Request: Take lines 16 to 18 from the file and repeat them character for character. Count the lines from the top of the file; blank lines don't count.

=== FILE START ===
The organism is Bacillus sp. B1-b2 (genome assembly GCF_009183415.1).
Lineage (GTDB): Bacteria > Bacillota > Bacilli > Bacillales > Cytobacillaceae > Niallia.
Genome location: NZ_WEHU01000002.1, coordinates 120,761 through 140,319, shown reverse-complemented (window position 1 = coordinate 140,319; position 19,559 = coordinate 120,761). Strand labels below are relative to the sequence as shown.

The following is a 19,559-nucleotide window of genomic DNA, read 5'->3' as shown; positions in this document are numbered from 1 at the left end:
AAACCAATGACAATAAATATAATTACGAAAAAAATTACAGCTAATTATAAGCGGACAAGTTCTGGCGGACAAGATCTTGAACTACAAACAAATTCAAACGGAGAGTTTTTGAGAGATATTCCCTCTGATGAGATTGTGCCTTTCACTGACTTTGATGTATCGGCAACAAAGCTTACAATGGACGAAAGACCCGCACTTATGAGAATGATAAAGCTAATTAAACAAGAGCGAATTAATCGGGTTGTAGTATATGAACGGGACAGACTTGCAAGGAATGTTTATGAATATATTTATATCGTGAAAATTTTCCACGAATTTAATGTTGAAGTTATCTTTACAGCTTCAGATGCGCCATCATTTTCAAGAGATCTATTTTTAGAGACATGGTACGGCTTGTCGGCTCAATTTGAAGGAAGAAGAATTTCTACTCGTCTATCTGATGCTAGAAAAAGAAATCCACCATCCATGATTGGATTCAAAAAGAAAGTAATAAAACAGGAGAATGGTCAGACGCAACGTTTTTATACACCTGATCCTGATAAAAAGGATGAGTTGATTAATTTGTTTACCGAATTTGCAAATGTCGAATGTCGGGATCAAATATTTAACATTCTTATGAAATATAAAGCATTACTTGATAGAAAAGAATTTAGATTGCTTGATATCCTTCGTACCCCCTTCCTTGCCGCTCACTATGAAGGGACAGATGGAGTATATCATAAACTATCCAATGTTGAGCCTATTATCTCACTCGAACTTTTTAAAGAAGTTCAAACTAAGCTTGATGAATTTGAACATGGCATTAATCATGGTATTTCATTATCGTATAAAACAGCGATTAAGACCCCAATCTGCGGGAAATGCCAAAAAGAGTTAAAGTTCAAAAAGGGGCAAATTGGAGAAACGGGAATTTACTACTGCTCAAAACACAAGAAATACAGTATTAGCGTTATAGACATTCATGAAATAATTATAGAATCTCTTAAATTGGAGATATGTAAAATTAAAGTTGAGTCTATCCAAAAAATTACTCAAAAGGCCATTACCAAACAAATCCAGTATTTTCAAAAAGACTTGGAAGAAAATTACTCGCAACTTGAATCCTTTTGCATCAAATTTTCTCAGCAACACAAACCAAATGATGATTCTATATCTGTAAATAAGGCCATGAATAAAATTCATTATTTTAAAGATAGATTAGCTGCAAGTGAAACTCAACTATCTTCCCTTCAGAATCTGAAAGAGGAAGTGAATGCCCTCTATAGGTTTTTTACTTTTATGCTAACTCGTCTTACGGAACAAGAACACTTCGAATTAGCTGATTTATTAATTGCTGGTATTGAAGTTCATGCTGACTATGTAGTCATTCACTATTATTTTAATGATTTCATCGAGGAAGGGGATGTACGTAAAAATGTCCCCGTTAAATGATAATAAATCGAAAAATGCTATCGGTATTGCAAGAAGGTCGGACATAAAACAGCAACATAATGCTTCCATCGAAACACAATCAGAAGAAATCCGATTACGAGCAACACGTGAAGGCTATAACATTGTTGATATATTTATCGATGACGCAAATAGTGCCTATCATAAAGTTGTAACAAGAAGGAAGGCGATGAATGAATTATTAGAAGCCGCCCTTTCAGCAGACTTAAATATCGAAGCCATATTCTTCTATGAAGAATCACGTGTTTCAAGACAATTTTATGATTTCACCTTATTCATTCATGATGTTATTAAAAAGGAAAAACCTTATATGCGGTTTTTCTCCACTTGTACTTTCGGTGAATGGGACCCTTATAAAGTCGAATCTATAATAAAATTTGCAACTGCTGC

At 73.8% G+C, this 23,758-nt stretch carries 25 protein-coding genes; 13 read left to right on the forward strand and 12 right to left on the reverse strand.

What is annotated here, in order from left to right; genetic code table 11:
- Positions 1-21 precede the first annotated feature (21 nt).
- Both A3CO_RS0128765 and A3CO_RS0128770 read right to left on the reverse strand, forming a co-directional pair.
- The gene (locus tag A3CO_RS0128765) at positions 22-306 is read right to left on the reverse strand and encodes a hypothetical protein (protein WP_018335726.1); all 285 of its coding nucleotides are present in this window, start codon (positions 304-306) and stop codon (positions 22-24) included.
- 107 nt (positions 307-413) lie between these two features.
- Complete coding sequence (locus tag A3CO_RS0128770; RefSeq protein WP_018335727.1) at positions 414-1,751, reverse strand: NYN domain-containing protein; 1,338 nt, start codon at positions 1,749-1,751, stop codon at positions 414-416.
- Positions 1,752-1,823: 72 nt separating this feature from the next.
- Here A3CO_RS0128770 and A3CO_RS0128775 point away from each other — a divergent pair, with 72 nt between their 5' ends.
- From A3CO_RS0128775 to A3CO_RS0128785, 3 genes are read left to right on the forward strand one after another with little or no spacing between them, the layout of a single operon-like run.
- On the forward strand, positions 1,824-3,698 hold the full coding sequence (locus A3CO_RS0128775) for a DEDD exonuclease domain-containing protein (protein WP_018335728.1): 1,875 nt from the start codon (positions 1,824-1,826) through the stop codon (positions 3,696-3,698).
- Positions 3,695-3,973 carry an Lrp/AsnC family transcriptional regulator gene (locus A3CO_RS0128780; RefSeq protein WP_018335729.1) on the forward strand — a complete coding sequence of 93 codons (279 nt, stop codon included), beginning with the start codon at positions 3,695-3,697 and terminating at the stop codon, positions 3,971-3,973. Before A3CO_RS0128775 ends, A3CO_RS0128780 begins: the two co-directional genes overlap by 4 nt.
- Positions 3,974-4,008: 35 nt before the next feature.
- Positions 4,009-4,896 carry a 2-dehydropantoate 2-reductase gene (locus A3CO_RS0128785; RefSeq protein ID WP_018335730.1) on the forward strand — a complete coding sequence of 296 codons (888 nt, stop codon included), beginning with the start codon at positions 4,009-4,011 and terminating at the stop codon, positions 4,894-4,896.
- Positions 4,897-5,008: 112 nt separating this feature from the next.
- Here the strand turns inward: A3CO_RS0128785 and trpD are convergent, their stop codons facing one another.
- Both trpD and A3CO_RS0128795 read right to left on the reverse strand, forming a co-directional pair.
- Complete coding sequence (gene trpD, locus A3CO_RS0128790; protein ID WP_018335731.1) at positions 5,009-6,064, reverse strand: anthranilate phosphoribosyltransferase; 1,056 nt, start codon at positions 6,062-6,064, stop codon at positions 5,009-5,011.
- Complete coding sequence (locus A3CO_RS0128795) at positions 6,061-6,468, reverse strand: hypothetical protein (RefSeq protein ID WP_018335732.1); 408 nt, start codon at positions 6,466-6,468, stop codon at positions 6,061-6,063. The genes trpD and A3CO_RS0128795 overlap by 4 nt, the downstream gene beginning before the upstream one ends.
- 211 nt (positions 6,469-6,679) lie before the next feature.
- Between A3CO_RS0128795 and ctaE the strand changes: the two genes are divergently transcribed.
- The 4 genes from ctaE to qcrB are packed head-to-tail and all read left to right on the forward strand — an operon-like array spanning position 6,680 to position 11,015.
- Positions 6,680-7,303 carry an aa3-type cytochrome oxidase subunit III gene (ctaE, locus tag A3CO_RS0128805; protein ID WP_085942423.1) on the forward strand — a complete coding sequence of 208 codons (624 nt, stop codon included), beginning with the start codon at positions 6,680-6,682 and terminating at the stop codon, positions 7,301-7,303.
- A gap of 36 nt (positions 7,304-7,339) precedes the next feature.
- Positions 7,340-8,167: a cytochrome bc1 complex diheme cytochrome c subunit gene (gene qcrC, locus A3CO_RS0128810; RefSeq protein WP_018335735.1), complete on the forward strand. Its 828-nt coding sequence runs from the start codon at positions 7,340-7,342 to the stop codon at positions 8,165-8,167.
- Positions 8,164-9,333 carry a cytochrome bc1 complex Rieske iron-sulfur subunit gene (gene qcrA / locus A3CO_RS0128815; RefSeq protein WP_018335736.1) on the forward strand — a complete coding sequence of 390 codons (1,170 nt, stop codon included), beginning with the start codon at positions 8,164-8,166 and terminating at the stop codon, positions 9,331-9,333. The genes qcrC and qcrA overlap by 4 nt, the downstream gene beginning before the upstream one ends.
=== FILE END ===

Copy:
- On the forward strand, positions 1,824-3,698 hold the full coding sequence (locus A3CO_RS0128775) for a DEDD exonuclease domain-containing protein (protein WP_018335728.1): 1,875 nt from the start codon (positions 1,824-1,826) through the stop codon (positions 3,696-3,698).
- Positions 3,695-3,973 carry an Lrp/AsnC family transcriptional regulator gene (locus A3CO_RS0128780; RefSeq protein WP_018335729.1) on the forward strand — a complete coding sequence of 93 codons (279 nt, stop codon included), beginning with the start codon at positions 3,695-3,697 and terminating at the stop codon, positions 3,971-3,973. Before A3CO_RS0128775 ends, A3CO_RS0128780 begins: the two co-directional genes overlap by 4 nt.
- Positions 3,974-4,008: 35 nt before the next feature.